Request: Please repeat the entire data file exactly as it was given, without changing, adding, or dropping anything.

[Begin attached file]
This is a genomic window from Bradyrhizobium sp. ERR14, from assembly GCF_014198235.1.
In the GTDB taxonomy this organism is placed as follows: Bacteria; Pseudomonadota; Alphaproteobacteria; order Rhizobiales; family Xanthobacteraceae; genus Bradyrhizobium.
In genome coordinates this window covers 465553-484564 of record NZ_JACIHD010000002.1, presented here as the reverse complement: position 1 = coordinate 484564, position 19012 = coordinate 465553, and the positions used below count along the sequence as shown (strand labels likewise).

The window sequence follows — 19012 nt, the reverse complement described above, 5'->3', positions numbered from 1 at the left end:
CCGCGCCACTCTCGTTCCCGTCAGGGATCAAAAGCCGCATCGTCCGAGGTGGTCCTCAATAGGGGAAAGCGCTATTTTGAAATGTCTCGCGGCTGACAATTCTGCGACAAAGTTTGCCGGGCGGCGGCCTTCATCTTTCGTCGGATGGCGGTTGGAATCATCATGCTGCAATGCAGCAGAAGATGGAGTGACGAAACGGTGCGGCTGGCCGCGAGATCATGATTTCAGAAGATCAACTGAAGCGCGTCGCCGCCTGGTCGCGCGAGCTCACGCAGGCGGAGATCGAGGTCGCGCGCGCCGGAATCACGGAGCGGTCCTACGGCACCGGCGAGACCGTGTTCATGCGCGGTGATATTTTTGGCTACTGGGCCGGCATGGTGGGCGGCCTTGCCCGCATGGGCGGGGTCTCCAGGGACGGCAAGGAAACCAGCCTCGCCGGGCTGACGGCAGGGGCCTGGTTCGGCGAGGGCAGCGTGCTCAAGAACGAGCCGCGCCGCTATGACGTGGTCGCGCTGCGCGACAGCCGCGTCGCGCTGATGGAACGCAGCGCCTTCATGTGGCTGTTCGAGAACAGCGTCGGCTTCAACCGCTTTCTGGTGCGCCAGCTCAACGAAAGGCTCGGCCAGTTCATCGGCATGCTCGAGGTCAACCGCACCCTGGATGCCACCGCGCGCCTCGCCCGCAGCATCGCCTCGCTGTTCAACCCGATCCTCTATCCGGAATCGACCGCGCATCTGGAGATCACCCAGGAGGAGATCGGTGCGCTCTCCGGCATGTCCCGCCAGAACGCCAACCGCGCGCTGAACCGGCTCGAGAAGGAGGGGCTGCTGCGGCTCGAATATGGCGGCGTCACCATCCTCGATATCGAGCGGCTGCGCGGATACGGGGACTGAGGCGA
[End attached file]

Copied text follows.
This is a genomic window from Bradyrhizobium sp. ERR14, from assembly GCF_014198235.1.
In the GTDB taxonomy this organism is placed as follows: Bacteria; Pseudomonadota; Alphaproteobacteria; order Rhizobiales; family Xanthobacteraceae; genus Bradyrhizobium.
In genome coordinates this window covers 465553-484564 of record NZ_JACIHD010000002.1, presented here as the reverse complement: position 1 = coordinate 484564, position 19012 = coordinate 465553, and the positions used below count along the sequence as shown (strand labels likewise).

The window sequence follows — 19012 nt, the reverse complement described above, 5'->3', positions numbered from 1 at the left end:
CCGCGCCACTCTCGTTCCCGTCAGGGATCAAAAGCCGCATCGTCCGAGGTGGTCCTCAATAGGGGAAAGCGCTATTTTGAAATGTCTCGCGGCTGACAATTCTGCGACAAAGTTTGCCGGGCGGCGGCCTTCATCTTTCGTCGGATGGCGGTTGGAATCATCATGCTGCAATGCAGCAGAAGATGGAGTGACGAAACGGTGCGGCTGGCCGCGAGATCATGATTTCAGAAGATCAACTGAAGCGCGTCGCCGCCTGGTCGCGCGAGCTCACGCAGGCGGAGATCGAGGTCGCGCGCGCCGGAATCACGGAGCGGTCCTACGGCACCGGCGAGACCGTGTTCATGCGCGGTGATATTTTTGGCTACTGGGCCGGCATGGTGGGCGGCCTTGCCCGCATGGGCGGGGTCTCCAGGGACGGCAAGGAAACCAGCCTCGCCGGGCTGACGGCAGGGGCCTGGTTCGGCGAGGGCAGCGTGCTCAAGAACGAGCCGCGCCGCTATGACGTGGTCGCGCTGCGCGACAGCCGCGTCGCGCTGATGGAACGCAGCGCCTTCATGTGGCTGTTCGAGAACAGCGTCGGCTTCAACCGCTTTCTGGTGCGCCAGCTCAACGAAAGGCTCGGCCAGTTCATCGGCATGCTCGAGGTCAACCGCACCCTGGATGCCACCGCGCGCCTCGCCCGCAGCATCGCCTCGCTGTTCAACCCGATCCTCTATCCGGAATCGACCGCGCATCTGGAGATCACCCAGGAGGAGATCGGTGCGCTCTCCGGCATGTCCCGCCAGAACGCCAACCGCGCGCTGAACCGGCTCGAGAAGGAGGGGCTGCTGCGGCTCGAATATGGCGGCGTCACCATCCTCGATATCGAGCGGCTGCGCGGATACGGGGACTGAGGCGA